BEIJING (Reuters) – China should advance the legislation of a proposed property tax and hold the line on speculative purchases, a state think tank said, underlining Beijing’s resolve to tame the once unruly property market despite ongoing upheaval in the sector.
Last month, the top decision-making body of the Chinese parliament said it will roll out a pilot real estate tax in some regions.
A property tax could deter speculators and cool surging home prices that have created an affordability crisis in recent years. More broadly, such a tax on home owners is seen by analysts and investors as presenting one of the most profound changes to China’s real estate policies.
China must do a good job with the pilot projects, Ma Jiantang, the head of the Communist Party leadership at the Development Research Center (DRC) of the State Council, wrote in state media on Wednesday.
A tax would raise the cost of holding property, potentially slowing the rate of purchases and curbing the cash-flow of real estate developers.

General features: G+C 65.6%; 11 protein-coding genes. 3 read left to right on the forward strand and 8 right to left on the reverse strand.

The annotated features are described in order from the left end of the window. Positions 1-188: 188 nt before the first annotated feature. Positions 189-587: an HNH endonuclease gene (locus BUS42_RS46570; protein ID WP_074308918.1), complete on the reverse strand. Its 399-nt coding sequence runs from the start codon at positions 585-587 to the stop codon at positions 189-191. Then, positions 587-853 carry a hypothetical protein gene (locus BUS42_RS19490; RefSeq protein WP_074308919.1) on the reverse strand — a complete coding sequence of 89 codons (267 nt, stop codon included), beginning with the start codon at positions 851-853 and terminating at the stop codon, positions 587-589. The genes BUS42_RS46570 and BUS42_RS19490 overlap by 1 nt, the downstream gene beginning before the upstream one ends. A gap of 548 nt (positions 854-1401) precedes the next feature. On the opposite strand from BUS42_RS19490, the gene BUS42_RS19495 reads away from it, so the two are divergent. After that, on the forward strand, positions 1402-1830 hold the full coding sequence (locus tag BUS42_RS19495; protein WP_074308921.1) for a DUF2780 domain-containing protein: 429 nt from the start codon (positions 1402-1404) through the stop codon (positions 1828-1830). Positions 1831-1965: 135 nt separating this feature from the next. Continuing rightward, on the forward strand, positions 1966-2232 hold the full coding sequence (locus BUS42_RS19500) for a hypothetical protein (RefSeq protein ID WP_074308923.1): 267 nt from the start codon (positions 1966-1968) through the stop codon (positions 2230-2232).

Many indebted Chinese developers including China Evergrande Group have come under tremendous financial strain since Beijing tightened rules on new borrowing last year while property sales cooled, pressuring them to seek alternative sources of capital as debt payment deadlines loomed.
“Homes are for living in, not for speculation,” Ma wrote in an article published in the People’s Daily, the Party’s official newspaper, recalling similar exhortations by top officials in recent years.
The DRC, while not a decision-making body, submits policy proposals on China’s national development and its economy to the State Council, or cabinet.
(Reporting by Ryan Woo; Editing by Sam Holmes)